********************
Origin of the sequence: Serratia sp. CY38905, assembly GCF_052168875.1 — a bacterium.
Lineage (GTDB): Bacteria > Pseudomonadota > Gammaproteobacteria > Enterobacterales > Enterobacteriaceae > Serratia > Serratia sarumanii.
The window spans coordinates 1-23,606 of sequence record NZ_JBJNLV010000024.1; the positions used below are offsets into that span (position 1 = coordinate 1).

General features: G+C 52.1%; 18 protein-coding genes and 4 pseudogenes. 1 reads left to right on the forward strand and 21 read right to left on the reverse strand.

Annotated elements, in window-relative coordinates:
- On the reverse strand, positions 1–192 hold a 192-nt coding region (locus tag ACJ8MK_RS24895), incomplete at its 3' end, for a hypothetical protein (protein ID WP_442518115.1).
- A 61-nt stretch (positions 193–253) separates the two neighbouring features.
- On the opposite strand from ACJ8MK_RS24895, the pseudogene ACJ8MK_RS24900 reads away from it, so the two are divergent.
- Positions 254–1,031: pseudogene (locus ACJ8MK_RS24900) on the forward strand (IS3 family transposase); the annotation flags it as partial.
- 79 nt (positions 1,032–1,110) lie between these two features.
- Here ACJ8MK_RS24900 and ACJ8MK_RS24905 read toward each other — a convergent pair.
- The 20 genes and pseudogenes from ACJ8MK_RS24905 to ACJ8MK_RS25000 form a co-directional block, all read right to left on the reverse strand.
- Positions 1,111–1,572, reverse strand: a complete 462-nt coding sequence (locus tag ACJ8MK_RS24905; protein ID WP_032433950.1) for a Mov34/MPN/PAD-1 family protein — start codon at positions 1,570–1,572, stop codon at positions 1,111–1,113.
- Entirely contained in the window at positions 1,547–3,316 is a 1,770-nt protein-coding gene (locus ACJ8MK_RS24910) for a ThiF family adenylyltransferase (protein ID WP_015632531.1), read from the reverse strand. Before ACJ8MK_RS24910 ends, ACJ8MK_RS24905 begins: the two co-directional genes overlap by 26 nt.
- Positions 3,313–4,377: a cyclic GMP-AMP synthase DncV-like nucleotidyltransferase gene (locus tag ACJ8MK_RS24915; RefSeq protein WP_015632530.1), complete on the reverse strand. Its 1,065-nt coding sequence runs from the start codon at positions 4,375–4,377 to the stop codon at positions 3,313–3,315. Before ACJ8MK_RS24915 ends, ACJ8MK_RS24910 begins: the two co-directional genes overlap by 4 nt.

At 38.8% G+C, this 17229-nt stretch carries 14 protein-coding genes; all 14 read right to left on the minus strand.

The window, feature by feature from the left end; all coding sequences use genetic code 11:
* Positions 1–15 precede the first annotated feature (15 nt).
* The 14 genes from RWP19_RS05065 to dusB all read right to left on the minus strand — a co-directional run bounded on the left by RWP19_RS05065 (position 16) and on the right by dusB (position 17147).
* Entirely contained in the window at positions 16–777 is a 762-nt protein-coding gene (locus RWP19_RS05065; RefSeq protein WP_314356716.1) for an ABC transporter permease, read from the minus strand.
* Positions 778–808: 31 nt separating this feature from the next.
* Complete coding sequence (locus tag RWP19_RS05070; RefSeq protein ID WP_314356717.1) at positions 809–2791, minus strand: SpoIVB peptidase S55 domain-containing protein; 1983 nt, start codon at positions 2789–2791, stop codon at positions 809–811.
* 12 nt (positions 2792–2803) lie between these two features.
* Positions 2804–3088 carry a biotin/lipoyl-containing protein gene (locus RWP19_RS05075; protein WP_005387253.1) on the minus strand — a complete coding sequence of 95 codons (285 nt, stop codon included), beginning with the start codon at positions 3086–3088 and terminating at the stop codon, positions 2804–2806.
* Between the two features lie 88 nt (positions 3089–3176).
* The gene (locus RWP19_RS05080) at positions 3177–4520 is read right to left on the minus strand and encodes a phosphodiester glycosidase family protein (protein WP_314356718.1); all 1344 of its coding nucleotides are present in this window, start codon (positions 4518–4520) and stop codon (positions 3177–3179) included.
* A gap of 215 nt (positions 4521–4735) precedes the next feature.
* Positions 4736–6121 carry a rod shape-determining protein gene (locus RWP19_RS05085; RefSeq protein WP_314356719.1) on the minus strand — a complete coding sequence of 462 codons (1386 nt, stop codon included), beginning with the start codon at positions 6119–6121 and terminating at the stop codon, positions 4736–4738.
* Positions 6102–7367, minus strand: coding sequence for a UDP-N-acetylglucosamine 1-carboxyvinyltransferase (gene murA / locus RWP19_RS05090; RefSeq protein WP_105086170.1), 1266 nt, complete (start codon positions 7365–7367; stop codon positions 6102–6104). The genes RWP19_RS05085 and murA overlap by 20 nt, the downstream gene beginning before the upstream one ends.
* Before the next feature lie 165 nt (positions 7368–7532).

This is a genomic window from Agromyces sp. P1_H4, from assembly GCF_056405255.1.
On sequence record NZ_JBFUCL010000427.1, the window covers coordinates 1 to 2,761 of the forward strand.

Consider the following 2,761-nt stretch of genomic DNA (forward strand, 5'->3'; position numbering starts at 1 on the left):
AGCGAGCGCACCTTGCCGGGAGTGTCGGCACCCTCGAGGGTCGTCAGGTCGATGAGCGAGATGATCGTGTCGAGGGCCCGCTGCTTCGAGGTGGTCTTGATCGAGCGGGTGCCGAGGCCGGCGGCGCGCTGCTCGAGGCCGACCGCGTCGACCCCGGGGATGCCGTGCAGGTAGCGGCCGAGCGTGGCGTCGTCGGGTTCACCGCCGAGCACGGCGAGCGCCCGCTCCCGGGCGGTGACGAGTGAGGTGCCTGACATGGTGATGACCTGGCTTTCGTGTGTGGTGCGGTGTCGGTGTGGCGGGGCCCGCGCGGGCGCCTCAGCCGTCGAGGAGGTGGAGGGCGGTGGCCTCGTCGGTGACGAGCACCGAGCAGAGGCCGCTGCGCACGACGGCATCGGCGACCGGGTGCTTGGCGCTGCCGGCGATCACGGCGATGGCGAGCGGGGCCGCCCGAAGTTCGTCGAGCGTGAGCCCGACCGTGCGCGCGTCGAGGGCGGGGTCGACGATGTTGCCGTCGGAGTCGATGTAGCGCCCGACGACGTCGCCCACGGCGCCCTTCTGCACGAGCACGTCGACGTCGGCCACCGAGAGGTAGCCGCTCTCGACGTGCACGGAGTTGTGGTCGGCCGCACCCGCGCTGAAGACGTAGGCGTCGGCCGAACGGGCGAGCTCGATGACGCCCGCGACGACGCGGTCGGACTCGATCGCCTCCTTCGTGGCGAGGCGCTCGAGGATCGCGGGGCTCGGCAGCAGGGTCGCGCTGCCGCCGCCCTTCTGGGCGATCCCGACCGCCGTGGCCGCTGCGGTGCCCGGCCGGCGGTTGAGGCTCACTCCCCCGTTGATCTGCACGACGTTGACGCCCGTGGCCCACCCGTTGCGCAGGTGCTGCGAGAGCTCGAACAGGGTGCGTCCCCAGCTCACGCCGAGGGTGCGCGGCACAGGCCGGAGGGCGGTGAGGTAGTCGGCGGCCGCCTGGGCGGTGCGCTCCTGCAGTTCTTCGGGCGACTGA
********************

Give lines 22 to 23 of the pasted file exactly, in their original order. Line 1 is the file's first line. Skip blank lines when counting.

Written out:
* Complete coding sequence (locus tag RWP19_RS05070; RefSeq protein ID WP_314356717.1) at positions 809–2791, minus strand: SpoIVB peptidase S55 domain-containing protein; 1983 nt, start codon at positions 2789–2791, stop codon at positions 809–811.
* 12 nt (positions 2792–2803) lie between these two features.